Tuesday, May 1, 2012

The Father of Invention

Necessity is the mother of invention. Few of us would deny the truth in this age-old adage. Many of us have even taken what was a descriptive truth and made it into a prescriptive suggestion for our innovation efforts. If you want to innovate, put yourself in necessity’s way so that you will be required to invent your way out.

Think of the heroic efforts at improvisation by the Apollo crew who with duct tape and their wits were able to create a makeshift solution that saved them. Extreme circumstances (i.e., necessity) call on us to be resourceful.  But where does this resourcefulness come from? If necessity is the mother of invention, then who is the father?

We recently heard Stuart Brown, M.D., founder of the National Institute for Play, talk on the subject of “play” at a conference sponsored by Stanford University’s School of Engineering and the design firm IDEO, where the focus was on “the intersection of play and innovation.” Both the conference and my subsequent conversations with Dr. Brown leave me with the suspicion that too many of our corporate innovation efforts are single parent efforts.  They are based upon necessity alone, real or perceived. Has an almost single-minded obsession with corporate performance unwittingly eroded that resourcefulness so essential to meet necessity with inventiveness?

Stuart Brown’s interdisciplinary studies of play suggest that while necessity may be the mother of invention, the father may be play.  Brown, who produced the PBS-series “The Promise of Play,” a National Geographic cover story on play, and consults with companies like Mattel, brings a fresh perspective on what is necessary for innovation. Is playfulness essential to innovation?  Does the notion of play have a PR problem in the world of work?  Is the absence of play what is ailing a lot of companies when it comes to their relative inability to innovate? We offer these questions and the following four-point hypothesis to initiate a dialog with you:

1.   Elongating the life span of a company (e.g., sustaining its ability to produce profits) requires the ability to respond to the unexpected – surprises that will sooner or later arise from its competitive environment.  Arie de Gues (The Living Company) and Peter Schwartz (The Art of the Long View) have written convincingly about this. 

2.   The ability to respond to the unexpected comes from experience gained in what can actually be called “play.”  Using the word play is appropriate because it names activities and efforts that have no direct bearing on immediate performance, as measured in the traditional ways.  Peter Senge, John Seeley Brown and others refer to this as the “learning organization” or “communities of practice.”  An example of successful ‘play’ that prepared a corporation with notable results was Royal Dutch Shell’s scenario planning that prepared them better than all competitors for the unexpected oil crisis in the early 1970s.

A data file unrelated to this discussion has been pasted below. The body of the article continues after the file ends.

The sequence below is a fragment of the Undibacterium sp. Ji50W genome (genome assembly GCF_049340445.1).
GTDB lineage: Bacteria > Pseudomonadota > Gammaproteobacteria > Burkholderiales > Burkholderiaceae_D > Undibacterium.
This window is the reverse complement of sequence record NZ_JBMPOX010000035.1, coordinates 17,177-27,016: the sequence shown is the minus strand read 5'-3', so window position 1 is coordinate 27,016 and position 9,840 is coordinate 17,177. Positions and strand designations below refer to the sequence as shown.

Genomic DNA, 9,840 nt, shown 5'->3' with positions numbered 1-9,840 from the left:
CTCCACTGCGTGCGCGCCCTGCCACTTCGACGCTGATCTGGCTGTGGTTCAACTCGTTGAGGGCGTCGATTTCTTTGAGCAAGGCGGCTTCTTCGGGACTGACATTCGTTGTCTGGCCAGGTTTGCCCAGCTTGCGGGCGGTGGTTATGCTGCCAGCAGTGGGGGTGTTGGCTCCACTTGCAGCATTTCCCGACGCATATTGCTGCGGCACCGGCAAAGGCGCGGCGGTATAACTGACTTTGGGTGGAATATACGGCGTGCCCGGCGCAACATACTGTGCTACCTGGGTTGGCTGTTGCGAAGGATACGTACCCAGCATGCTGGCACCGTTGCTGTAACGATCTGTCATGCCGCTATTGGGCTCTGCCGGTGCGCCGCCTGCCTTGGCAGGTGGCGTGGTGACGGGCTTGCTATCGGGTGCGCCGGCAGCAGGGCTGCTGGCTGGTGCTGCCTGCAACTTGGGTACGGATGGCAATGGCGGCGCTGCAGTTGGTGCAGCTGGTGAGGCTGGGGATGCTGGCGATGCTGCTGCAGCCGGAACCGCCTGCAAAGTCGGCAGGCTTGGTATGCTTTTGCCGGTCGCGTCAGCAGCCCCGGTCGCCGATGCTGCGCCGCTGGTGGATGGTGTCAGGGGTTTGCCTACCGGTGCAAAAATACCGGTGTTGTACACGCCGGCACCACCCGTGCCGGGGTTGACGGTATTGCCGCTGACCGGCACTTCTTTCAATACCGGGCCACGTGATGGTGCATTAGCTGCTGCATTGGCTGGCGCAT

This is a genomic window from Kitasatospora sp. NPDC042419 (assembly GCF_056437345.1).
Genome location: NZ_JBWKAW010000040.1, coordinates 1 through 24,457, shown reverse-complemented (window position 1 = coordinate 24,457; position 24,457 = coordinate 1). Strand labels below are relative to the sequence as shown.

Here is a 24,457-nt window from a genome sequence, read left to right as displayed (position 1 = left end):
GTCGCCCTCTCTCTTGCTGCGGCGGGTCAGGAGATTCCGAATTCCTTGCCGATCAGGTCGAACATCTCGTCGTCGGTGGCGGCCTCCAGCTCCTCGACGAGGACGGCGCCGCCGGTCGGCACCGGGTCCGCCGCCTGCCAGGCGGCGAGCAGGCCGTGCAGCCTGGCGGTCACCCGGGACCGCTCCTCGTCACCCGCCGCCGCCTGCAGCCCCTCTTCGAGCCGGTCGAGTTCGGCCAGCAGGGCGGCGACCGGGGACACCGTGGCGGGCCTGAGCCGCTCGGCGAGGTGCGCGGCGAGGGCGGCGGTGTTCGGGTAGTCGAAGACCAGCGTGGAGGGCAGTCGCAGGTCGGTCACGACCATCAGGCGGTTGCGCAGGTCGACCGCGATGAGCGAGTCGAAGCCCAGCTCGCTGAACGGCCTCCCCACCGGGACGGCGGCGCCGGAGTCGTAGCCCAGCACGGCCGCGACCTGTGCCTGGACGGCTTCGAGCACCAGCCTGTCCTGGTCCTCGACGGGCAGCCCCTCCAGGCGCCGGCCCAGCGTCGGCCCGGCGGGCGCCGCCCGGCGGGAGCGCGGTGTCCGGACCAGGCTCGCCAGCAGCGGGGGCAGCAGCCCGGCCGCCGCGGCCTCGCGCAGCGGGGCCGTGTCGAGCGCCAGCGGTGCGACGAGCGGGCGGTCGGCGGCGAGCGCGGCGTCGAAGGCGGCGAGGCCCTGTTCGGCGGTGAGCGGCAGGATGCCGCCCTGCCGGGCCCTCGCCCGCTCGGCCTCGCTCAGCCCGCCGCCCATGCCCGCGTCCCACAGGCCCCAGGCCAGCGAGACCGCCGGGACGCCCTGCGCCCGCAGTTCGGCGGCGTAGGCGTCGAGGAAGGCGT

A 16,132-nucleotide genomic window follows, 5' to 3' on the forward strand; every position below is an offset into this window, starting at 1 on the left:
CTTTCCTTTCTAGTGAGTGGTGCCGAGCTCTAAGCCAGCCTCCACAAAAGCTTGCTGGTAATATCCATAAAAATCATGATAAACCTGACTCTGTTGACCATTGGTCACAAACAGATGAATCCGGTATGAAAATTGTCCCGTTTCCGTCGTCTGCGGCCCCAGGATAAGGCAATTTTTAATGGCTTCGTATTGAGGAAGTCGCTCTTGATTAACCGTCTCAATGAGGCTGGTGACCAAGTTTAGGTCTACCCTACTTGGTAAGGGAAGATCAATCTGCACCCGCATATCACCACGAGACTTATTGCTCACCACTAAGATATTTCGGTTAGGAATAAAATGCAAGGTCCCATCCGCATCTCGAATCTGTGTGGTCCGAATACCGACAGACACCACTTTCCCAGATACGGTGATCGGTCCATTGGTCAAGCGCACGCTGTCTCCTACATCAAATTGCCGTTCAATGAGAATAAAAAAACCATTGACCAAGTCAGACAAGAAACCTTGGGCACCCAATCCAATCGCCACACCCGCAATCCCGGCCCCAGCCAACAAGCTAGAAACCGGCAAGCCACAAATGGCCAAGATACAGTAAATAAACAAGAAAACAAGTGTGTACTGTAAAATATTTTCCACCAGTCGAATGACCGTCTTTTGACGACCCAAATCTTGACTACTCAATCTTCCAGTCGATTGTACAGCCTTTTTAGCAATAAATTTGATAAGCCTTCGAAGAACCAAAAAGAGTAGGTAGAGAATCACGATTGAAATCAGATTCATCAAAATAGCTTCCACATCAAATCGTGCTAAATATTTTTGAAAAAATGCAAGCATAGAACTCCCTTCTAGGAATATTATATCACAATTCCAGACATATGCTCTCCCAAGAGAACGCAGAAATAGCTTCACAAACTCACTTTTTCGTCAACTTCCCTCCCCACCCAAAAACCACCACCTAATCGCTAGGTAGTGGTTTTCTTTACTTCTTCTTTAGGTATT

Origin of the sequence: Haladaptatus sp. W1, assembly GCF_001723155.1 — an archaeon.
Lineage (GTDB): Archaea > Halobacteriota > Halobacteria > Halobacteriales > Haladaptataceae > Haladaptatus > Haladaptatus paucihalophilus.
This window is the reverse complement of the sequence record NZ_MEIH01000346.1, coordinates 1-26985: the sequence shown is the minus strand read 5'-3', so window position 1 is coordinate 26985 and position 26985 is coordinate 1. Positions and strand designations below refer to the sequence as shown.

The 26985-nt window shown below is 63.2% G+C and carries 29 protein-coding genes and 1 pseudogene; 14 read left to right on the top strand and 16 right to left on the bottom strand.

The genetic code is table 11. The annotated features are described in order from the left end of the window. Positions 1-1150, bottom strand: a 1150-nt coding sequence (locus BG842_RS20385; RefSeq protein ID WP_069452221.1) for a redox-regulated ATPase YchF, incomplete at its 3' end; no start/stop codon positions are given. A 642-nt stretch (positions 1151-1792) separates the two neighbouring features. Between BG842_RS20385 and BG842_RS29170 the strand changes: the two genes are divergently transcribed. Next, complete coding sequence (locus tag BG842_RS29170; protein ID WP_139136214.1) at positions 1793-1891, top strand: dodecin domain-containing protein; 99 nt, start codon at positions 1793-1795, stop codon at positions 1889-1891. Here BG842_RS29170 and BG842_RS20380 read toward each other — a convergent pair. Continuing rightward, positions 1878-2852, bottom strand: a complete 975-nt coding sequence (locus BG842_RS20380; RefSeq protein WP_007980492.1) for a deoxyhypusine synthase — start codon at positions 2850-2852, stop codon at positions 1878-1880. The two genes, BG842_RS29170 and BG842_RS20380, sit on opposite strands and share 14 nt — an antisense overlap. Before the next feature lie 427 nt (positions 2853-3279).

3.   As they mature, corporations become increasingly driven by performance, losing their ability to “play.”  This makes the “play” engaged in during its entrepreneurial and pre-entrepreneurial stages increasingly rare, and disables the company, at least in the sense to be entrepreneurial.  As a result, more mature companies slowly lose their ability to attend, act and adapt to the unexpected (whether the unexpected comes from market conditions or changes in technology or both), thus threatening their ability to sustain profitability in the long term.
4.   In order to correct this “play entropy,” some percentage of the corporation’s resources (time, money, experts) should be regularly devoted to what the company would perceive to be “play” (e.g., R&D, Invention and Design, Futures, Exploratory investigations, “free range” activities, etc.).
We would love to hear what you think of this hypothesis and encourage you to read what Stuart Brown, M.D., has to say about the value of play at work.

All in a Day’s Play